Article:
Delivering a business presentation is an event that most people find utterly terrifying. A business presentation, however, is just another business skill, combining specific technical aspects with behavioural practise.
There are three distinct components to making an effective presentation:
- Designing a high-powered presentation
- Using PowerPoint properly to support your presentation
- Delivering your presentation effectively
This article, the third of three, will outline how to deliver a business presentation effectively, supported by PowerPoint. It will identify a number of elements which require focus and practise, as well as serious pitfalls to avoid.
If you have followed the ideas and suggestions presented in the two companion articles, then you will have developed a business presentation that:
- addresses the strategic interests of your audience
- highlights the salient points
- provides only the most important information
- delivers a compelling argument
- is supported properly by PowerPoint slides
- provides documentation for the participants
You now are ready to organize the delivery of your business presentation. Remember that You are the presentation and that throughout the presentation you need to command the audience’s attention and lead their thinking.
The objective of your business presentation is to engage your audience to support and endorse the resource requirements needed to achieve your business priorities.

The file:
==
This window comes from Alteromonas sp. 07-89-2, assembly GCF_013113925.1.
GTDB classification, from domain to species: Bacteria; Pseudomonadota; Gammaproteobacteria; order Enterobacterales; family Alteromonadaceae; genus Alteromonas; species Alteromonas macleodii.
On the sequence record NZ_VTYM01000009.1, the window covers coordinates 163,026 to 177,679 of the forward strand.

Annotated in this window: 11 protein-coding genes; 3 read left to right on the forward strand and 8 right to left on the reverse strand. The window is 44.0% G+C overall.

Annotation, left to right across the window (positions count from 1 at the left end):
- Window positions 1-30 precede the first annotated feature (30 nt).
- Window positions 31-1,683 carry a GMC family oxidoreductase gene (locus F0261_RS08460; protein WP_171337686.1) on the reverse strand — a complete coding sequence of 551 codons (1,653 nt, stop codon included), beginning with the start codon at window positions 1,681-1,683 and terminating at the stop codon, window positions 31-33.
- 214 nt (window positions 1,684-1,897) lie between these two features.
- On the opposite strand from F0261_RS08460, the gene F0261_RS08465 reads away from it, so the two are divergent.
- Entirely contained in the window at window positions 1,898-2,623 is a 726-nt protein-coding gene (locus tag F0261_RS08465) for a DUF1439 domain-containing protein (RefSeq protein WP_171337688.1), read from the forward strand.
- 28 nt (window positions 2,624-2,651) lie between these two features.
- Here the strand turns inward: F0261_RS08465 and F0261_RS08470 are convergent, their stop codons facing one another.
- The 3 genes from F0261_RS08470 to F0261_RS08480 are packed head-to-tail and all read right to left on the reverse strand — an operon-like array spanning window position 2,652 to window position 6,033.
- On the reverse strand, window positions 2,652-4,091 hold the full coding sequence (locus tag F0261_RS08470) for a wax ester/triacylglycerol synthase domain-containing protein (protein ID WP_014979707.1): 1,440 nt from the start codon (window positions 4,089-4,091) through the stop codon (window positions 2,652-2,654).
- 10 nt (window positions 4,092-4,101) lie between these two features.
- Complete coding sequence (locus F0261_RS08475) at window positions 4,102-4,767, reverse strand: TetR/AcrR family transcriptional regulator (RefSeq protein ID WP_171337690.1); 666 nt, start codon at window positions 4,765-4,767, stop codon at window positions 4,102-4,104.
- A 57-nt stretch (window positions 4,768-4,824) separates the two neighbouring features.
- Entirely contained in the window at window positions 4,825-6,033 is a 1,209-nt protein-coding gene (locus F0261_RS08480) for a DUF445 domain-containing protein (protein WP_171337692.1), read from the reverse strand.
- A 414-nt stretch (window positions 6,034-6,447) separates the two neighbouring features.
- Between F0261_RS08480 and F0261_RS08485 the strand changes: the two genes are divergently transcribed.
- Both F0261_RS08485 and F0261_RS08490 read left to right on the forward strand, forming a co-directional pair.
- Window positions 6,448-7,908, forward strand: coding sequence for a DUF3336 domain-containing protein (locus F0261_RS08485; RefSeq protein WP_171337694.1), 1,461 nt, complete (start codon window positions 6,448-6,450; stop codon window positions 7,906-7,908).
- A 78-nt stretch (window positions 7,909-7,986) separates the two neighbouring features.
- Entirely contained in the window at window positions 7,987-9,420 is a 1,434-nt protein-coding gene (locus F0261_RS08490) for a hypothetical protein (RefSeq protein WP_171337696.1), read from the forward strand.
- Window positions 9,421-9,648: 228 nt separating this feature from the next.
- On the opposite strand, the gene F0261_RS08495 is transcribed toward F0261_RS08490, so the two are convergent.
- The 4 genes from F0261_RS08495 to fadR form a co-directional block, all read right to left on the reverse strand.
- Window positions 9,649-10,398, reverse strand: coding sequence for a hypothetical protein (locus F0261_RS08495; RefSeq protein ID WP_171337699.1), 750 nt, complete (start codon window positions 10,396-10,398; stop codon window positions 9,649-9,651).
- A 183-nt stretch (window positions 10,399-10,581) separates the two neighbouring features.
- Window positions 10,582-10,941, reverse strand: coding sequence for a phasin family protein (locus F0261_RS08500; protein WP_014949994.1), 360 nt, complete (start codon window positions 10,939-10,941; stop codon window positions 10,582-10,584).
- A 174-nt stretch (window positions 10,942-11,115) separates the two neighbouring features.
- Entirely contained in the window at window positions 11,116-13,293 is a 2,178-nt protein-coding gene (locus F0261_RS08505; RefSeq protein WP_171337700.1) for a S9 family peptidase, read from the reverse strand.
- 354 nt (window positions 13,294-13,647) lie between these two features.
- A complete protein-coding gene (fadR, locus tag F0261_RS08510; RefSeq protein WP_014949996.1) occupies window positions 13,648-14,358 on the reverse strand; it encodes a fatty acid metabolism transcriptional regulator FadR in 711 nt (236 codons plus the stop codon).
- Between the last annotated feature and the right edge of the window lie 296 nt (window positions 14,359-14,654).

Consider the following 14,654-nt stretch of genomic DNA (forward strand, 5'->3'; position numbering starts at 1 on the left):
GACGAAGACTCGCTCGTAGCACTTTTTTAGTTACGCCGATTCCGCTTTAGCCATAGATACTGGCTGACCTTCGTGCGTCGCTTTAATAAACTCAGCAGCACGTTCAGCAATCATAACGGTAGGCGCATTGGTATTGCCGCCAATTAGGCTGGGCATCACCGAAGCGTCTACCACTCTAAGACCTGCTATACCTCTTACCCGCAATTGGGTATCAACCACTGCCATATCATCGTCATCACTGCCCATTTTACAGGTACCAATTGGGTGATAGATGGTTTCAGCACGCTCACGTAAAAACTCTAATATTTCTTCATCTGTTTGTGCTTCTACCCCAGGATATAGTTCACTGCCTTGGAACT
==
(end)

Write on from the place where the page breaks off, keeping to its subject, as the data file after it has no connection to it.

In order to accomplish this goal, you must “connect” with the audience. You want to demonstrate that you are the expert of your business portfolio and one way of establishing such credibility is to project ease, comfort and control.
There are two distinct approaches to a presentation. Some people prefer to write out the entire presentation and then deliver it as a speech. Others prefer to identify just the key points. You will need to practise your delivery in order to discover your preferred approach, while also calibrating the presentation’s timing.
You need to practise, practise, practise. Think of athletes and musicians. They spend many hundreds of hours, perhaps even thousands, honing their skills. In particular, they focus on their weaknesses, striving to transform them into areas of excellence.
Because many of us don’t feel competent and, therefore, aren’t comfortable in delivering a business presentation, we tend to avoid practising it. Intuitively, though, we know that practise will help us become better skilled and, with that, more at ease.
Start by practising alone.
- Time your presentation and make the necessary adjustments.
- Become intimately familiar with the content and details of your presentation.
- Listen to your voice, tone, pitch, and cadence.
- Practise in front of a mirror. If possible, record your presentation.
When you feel reasonably prepared with delivering your business presentation, seek out a confidant who you trust and respect, and have her/him critique your presentation delivery.
Er, Um and Ah
We often encounter business presentations which are peppered with “Ers, Ums and Ahs”. These act as huge distractions for the audience and undermine the presentation. Why does this occur?